Safia Elhillo, a Sudanese-American poet and Stanford University fellow, uses her writing to look back at her heritage. Elhillo’s experience in the diaspora led her to use poetry to examine identity, migration, nationality, exile, and belonging. Elhillo’s 2017 collection The January Children explored the lasting effects of the British occupation of Sudan along with the tension within Sudanese culture between the country’s Arab and African identities.
In 2019, Elhillo co-edited Halal if You Hear Me, a poetry anthology centered on women with Muslim, queer, trans, or nonbinary identities. She also has a novel, Home is Not a Country, and a collection of poetry, Girls That Never Die, both set to be published in 2021.
The novel, written in verse, tells the story of a child of immigrants struggling with coming of age in American suburbia. Her poetry collection imagines a world of female positivity where misogyny no longer exists. The Folklore interviewed Elhillo about her roots, poetry, and future ambitions, ahead.
There's a duality between English and Arabic in your works, can you explain the significance behind that decision?
"In those poems, I was trying to get as close as I could to how language functions in my brain. If I’m speaking entirely in English or entirely in Arabic, then there’s always a part of me that’s translating. I feel most comfortable talking in this sort of hybrid language, where the words can be in Arabic or in English and I don’t have to make sure what comes out of my mouth is entirely in a single language.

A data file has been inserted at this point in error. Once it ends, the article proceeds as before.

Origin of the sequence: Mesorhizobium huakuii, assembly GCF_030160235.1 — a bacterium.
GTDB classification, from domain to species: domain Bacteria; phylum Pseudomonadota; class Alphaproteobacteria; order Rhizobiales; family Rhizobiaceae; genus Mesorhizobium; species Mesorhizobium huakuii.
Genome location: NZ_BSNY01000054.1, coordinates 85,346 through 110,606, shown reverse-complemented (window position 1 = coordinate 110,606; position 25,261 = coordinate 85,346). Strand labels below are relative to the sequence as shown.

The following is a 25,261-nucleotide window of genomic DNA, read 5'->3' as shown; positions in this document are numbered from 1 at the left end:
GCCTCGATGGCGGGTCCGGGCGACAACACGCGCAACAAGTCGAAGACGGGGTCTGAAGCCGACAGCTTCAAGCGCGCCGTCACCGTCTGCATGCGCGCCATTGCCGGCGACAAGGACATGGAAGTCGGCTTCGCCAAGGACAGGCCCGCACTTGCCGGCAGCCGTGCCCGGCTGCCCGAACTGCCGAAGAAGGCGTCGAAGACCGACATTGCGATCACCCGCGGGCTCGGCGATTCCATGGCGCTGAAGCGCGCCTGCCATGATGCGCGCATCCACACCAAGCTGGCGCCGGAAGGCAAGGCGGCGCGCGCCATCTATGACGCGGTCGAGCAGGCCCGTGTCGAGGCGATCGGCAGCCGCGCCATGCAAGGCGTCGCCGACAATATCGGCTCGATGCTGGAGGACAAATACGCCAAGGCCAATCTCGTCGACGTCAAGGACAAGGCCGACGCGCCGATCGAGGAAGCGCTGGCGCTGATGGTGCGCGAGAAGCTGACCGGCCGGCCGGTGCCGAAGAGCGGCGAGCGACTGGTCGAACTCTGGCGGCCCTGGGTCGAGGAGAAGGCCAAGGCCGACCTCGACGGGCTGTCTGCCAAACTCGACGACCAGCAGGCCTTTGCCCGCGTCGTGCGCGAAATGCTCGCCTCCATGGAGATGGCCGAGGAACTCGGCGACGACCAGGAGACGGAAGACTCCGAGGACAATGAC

I also don’t feel fully fluent in either language, so I feel like I have more language at my disposal if I harness these two partial fluencies, because to spend time in one or the other would be to realize how much fluency I lack. I was trying to exercise some of the shame that comes from this lack of fluency by accepting that there’s a third language that forms in the hybrid space between the two, between Arabic and English, and that language is my language, the language I am fluent in.
In situations where I’m most comfortable, that’s the language I speak. My mother and I, or my brother and I, or my cousins and childhood best friends, we speak in this combination of Arabic and English — the word comes out in whatever language I was thought in. I was trying to write poems that look like what it sounds like in my head."
What's your relationship with Sudan, how often do you visit Sudan and how much of your heritage plays into your inspiration?
"Until recently, I used to go back to Sudan every year. It was easier when I was in school and had guaranteed time off. Now it’s been a few years. My last trip to Sudan was in 2016 and I kept extending my stay because I didn’t want to leave.
I was in Sudan when I got the call that The January Children had won a prize and was going to be made into a book. I wrote a lot of those poems while I was in school doing my MFA in New York, but I took notes for what became a big chunk of the final book during that month I spent in Sudan. To be back at the conception site of the book and hear that it was going to become a book was unreal.